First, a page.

Then the uncomfortable and dramatic pause, until the entrance of the CDO, Chief Development Officer (who had been with the company less than one year). The CDO's compassionate opening line was "only you can throw us off our schedule, we were planning to speak with you tomorrow". My immediate thought was "that's your opening line with respect to this life altering event ... you've got to be kidding me"?!! Did she expect me to say, "Oh, I am so sorry to trouble you. How insensitive of me. Do you want me to come back tomorrow so you can fire me on schedule"? I held my tongue and said nothing since everything I wanted to say would have come out in "Brooklyn-ese", accompanied by Italian hand gestures.
That stellar opening line was followed by the classic diversionary tactic, "It's not you, It's us." Not sure what that means, but there was more to come: "You have done an outstanding job and have been a valued employee for years"; "This is not personal". That one kills me, well then can you tell me what the heck is more personal than being dumped? (Thanks mom for the expression!). And then the coup de' gras (are you sitting down?).... "your legacy is substantial at the organization", "what you have accomplished for the community and the organization will have impact into the future".
Wow! I wonder how many of you, at that point, were satisfied with the fact that your legacy would live on, and your contributions, would succeed you? If that scripted line wasn't as disingenuous and stated as if read from a teleprompter, it might have softened the devastating realization, that at 55, I would be looking for a new job. Does any of this sound familiar?
Before exiting the COO office to discuss the "generous" (depends on who's perspective) severance package, the final cliché (which I am grateful for at this time) was offered. (Drum roll, please) ... "I Know You Will Land on Your Feet".
Look, let's get something straight early on in the "journey" through this book: it is management's prerogative to change structure and to eliminate positions. There is need for a process and a consistent approach to confronting those of us who will be "severed" so as to protect the organization from any appearance of discrimination or constructive discharge. I get it. We all need to accept that. But, there are right ways and wrong ways to discharge employees, particularly those that have been contributing for decades and have had extraordinary level of commitment and loyalty to the organization (the "legacy club"). From the "research" (again recall the research is my personal interactions); it appears that many companies have just not come close to handling the discharges in a compassionate and professional manner.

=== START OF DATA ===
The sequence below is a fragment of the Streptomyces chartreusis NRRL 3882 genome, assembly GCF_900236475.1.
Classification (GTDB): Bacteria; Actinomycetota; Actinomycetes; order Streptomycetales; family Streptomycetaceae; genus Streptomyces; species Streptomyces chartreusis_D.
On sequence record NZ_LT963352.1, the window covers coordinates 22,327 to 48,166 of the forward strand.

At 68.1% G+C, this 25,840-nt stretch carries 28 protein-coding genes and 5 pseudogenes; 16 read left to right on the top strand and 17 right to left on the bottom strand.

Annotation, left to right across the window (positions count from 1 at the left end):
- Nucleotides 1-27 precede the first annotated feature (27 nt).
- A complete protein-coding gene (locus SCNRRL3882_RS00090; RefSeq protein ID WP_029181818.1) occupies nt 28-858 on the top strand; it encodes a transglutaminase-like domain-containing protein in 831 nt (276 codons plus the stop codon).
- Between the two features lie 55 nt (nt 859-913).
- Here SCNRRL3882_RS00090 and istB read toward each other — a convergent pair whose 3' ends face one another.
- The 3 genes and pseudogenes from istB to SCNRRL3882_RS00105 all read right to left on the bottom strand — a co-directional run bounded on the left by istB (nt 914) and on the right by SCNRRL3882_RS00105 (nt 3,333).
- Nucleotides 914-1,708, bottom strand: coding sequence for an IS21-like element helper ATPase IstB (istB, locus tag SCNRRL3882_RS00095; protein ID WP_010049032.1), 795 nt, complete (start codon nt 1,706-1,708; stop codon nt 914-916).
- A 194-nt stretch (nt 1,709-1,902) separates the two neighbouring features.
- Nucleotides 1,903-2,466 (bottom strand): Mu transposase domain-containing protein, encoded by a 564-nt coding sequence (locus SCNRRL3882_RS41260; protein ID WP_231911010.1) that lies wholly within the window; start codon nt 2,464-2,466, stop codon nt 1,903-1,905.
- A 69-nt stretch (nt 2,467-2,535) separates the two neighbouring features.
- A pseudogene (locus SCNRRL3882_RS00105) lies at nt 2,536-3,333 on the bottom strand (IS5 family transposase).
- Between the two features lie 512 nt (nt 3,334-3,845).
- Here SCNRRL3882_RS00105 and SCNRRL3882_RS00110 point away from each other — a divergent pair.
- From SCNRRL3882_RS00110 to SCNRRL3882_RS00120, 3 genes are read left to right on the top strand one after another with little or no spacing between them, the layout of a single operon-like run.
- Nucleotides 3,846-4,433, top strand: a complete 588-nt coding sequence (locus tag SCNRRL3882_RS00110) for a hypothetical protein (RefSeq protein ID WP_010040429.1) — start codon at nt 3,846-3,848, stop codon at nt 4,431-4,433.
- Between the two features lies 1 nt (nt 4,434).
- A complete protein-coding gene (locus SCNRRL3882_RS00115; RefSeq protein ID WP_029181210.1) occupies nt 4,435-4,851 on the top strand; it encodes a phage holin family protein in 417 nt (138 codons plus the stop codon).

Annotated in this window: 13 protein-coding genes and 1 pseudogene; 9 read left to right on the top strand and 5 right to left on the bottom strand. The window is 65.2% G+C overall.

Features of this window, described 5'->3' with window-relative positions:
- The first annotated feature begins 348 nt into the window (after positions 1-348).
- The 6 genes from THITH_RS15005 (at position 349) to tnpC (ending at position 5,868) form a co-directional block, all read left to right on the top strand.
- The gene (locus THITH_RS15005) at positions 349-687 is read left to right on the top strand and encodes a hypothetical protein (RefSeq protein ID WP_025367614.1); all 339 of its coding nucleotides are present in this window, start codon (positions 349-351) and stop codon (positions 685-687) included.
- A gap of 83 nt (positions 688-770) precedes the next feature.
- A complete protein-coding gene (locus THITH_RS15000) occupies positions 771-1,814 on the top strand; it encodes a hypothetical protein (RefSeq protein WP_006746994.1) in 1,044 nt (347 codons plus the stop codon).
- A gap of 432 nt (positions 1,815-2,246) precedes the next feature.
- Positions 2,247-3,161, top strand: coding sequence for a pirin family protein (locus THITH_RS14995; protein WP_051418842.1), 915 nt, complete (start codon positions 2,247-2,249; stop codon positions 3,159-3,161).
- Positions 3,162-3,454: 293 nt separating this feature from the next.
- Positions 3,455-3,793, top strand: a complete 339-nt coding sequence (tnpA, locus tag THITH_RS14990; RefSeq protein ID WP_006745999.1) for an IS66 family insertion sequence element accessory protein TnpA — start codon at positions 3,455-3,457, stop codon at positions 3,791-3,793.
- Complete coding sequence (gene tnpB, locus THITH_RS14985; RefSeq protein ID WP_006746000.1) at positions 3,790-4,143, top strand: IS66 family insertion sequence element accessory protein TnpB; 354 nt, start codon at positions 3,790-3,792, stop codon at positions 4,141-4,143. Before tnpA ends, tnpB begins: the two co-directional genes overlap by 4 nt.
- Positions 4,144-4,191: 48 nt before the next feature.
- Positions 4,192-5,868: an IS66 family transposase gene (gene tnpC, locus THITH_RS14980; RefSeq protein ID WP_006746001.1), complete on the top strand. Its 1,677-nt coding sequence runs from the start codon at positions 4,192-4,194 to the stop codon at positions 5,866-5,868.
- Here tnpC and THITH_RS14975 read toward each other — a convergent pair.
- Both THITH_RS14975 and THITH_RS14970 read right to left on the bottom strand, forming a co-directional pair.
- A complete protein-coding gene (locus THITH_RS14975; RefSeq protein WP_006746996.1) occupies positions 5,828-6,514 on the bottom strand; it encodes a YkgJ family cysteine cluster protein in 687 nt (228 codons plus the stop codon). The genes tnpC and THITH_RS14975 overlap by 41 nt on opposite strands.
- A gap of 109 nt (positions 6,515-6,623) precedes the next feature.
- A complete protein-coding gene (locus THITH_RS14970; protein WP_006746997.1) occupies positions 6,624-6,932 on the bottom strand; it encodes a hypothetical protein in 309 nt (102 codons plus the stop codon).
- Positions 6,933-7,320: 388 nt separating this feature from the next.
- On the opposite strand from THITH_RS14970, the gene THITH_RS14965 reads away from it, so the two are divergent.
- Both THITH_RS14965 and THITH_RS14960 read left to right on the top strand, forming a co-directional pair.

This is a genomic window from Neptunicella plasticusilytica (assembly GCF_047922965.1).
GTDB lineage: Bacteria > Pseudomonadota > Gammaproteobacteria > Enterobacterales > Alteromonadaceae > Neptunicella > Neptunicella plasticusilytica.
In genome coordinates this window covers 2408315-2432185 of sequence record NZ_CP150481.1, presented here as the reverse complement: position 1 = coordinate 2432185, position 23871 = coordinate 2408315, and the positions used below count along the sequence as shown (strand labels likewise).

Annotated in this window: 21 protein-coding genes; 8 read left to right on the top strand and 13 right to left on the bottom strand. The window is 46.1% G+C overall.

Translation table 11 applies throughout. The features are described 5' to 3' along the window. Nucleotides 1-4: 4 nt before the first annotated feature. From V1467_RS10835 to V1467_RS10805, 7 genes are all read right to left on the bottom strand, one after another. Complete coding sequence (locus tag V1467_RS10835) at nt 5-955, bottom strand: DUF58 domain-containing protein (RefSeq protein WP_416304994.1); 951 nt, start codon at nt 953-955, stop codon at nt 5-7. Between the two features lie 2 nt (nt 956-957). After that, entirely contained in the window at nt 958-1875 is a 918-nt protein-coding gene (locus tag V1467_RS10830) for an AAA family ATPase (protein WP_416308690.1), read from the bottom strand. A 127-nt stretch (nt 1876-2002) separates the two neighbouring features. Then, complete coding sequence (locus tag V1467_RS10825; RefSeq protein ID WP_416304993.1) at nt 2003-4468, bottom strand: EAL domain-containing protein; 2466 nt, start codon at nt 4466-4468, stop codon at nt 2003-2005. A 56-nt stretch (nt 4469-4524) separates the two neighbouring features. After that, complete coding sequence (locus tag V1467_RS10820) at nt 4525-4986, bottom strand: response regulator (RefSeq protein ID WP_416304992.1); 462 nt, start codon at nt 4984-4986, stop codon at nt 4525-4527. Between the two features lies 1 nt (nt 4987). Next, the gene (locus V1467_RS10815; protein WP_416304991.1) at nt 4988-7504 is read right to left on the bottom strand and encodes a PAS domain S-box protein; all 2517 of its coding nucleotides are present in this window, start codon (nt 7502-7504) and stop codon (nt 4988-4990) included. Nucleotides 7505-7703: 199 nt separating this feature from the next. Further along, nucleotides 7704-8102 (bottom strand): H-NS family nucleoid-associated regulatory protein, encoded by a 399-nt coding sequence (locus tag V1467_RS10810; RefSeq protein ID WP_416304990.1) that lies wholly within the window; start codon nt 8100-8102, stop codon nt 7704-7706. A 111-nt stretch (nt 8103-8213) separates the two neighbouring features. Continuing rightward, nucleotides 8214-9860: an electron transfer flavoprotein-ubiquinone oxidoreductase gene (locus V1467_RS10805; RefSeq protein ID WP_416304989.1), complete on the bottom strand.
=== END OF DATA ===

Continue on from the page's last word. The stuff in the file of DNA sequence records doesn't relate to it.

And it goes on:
I was actually fortunate. Others that were "eliminated" at my organization on the following day (remember I screwed up THEIR plans), were exposed to a harsher situation. They were escorted back to their office where empty boxes had been pre-constructed for them to pack their belongings. Oh yeah ... their peers, subordinates and friends, were at their work stations uncomfortably observing the "farewell". Some legacy and way to be remembered! I hope your fate was better. It is never going to be easy to be displaced, but there should be some recognition of the employee's dignity during the encounter. The bitterness that is felt at the time , and will resurface again and again, is not only due to the outcome ... no job, but I believe (as many have told me), the lasting effect of how it was handled that infamous day.
So, if you think your situation was unique and that you got blindsided and humiliated, keep in mind that it appears to be the way most of our last days went. At some point, you will need to deal with it and understand it really wasn't you; just some leadership team that believes they are doing the right thing for the many by sacrificing the few. And, unfortunately due to a lack of corporate compassion, a shortage of messengers that are skilled in empathy, coupled with a general concern of potential legal action by the employee, the likelihood of a well delivered "discharge" is slim.